Stories You Might Have Missed This Week

Instagram will warn users about anti-vax content, drilling plans for California are moving forward, and penguin poop is good for biodiversity.
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King penguins march behind an elephant seal.

King penguins march behind an elephant seal.

This week at Pacific Standard, we brought you stories on how state laws restricting post-incarceration name changes affect trans people, whether or not health-care providers should be allowed to opt out of providing birth control, and how the Trump administration's policies are adding to the extinction crisis.

But it's been a busy week, and, as usual, our small newsroom has been following many more stories than we can cover. Here are a few other developments we've been watching.

A New Instagram Feature Will Use Artificial Intelligence to Warn Users About Anti-Vax Content

As America's measles crisis continues, social media platforms are making efforts to filter misinformation about vaccination. The latest effort, according to BuzzFeed News, comes from Instagram: A pop-up message will appear when users encounter anti-vaccination information on the app. The feature, BuzzFeed reports, is still in development, so we don't yet know what the pop-up will say, but it could be similar to measures the app has implemented for posts related to self-harm or suicide.

The Trump Administration's California Drilling Plans Move Forward

The Bureau of Land Management's Central Coast Field Office released new documents on Thursday regarding plans for oil and gas leasing and development on public lands the agency manages in 11 California counties. The new resource management plan offers several alternatives. Under the BLM's preferred option, "[f]ederal mineral estate would be open to leasing," with some exceptions for wilderness areas and other areas of environmental concern. This option, according to the plan, was selected "based on the administration's goal of strengthening energy independence and the BLM support of an all-of-the-above energy plan that includes oil and gas underlying America's public lands."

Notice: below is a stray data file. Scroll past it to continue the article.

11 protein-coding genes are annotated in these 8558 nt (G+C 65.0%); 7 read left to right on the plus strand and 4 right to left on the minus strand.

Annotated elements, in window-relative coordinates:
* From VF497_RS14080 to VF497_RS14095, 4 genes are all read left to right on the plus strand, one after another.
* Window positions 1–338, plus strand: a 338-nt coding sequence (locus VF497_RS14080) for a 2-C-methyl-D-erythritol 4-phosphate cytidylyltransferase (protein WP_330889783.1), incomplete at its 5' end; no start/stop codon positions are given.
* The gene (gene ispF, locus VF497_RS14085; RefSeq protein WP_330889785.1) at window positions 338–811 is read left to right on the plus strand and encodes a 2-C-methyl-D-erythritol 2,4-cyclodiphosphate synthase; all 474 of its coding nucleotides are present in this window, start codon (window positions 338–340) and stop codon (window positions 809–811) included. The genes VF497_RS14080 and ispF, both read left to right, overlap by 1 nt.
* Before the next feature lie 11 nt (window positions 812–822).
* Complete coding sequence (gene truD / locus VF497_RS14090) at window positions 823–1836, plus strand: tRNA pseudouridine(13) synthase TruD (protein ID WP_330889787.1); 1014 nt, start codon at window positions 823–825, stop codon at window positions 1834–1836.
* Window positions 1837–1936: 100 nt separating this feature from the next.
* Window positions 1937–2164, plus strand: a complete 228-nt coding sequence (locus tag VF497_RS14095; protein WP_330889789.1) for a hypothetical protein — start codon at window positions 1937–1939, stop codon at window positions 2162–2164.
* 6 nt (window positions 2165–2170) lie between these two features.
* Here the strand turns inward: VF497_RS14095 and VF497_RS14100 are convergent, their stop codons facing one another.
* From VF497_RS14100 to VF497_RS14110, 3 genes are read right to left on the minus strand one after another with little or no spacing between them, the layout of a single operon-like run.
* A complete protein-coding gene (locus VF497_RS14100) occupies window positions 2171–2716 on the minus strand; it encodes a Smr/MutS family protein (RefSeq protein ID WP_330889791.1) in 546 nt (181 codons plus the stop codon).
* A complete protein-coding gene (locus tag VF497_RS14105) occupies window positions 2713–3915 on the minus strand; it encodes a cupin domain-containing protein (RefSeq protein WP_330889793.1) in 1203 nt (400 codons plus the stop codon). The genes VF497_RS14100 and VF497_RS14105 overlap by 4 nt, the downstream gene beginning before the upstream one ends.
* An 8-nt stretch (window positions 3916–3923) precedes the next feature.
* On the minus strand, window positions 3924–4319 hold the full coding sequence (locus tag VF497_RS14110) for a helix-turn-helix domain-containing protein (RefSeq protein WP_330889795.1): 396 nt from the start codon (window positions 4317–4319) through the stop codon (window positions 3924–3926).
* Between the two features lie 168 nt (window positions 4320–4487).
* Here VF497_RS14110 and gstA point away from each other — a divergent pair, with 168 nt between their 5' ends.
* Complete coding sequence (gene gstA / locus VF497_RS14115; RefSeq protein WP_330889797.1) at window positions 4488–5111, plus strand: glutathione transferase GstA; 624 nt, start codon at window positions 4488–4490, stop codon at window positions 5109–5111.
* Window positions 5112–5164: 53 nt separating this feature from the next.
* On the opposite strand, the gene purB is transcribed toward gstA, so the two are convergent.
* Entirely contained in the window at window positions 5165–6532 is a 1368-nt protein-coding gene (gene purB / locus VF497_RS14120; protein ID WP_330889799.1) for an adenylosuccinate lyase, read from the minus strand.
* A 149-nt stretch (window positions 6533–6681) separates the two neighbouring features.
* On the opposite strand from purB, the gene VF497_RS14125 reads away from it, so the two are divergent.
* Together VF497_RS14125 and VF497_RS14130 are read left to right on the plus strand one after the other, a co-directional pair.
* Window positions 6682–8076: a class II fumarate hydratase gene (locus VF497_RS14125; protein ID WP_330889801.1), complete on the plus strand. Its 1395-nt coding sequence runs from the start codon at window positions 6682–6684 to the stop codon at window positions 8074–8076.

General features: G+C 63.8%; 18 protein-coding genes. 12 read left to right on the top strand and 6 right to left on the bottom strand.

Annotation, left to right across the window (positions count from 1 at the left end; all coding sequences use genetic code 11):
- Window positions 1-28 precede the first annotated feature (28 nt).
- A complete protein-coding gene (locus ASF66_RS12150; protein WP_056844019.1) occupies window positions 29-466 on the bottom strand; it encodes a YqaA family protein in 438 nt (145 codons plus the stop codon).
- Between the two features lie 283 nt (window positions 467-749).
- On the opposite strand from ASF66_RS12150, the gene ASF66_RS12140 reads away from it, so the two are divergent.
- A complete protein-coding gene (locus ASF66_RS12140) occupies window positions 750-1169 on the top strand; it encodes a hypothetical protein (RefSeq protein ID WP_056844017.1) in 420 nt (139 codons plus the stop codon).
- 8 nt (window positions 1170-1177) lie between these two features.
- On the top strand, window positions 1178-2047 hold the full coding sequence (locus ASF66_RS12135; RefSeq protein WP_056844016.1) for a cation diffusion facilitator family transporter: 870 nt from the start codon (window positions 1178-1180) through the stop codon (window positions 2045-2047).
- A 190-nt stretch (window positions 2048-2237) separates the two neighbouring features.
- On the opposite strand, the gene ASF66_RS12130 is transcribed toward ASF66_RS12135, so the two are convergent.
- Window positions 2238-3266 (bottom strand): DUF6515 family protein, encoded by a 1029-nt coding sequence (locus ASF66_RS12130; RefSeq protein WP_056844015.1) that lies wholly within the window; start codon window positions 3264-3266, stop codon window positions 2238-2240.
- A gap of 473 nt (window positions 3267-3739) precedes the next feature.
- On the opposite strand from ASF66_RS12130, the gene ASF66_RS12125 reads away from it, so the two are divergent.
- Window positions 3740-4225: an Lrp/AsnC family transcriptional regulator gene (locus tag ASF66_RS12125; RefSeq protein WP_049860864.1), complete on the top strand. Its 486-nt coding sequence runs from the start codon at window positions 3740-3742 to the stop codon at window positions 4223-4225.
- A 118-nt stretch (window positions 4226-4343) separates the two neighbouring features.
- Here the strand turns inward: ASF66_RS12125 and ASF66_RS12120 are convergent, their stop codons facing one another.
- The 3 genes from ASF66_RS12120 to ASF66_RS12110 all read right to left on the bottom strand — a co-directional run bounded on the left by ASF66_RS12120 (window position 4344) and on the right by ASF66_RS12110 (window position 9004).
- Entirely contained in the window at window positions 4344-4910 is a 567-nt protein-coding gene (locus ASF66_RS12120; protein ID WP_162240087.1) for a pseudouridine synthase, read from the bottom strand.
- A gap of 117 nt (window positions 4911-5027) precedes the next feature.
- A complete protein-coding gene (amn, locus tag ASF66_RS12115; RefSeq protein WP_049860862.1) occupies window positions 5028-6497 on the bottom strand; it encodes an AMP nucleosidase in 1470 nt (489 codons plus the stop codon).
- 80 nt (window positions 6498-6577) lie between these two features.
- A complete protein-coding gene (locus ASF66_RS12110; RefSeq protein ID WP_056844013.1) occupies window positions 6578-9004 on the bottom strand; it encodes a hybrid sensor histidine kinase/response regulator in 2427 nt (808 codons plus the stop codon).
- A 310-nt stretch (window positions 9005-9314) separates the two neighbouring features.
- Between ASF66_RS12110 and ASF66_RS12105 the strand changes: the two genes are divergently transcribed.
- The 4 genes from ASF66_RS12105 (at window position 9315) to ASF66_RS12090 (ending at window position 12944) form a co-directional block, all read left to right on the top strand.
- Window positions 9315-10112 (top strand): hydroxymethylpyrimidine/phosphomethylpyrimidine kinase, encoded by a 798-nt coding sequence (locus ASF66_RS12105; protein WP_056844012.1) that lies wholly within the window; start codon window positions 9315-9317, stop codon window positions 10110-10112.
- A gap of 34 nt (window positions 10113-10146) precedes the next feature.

Multiple environmental groups, including the Center for Biological Diversity, are poised to protest the plans and potentially file a lawsuit. "We will use every tool at our disposal to push back against this reckless proposal and protect our public lands from fracking," Monica Embrey, a Sierra Club senior campaign representative, said in a statement, according to a Center for Biological Diversity press release.

Penguin and Seal Poop Encourages Biodiversity

In a week of distressing news about Earth's biodiversity, new research offers a small bright spot in an unexpected place: the excrement of penguins and elephant seals in Antarctica. According to a new report published this week in the journal Current Biology, the "nitrogen footprint" of these species is associated with higher levels of terrestrial biodiversity extending "well beyond their immediate colony borders along the Antarctic Peninsula." In other words, the nitrogen in penguins' waste provides helpful nutrients. "If you put more poo in the system, the Antarctic wildlife like that," Stef Bokhorst, the paper's lead author, told the New York Times.

In other good penguin news, the San Diego Zoo announced this week that two African penguin chicks—an endangered species that has seen a population decrease of more than 60 percent in the last three decades—have hatched. The chicks, named Barbara and Doug, are the first of their species to hatch at the zoo.

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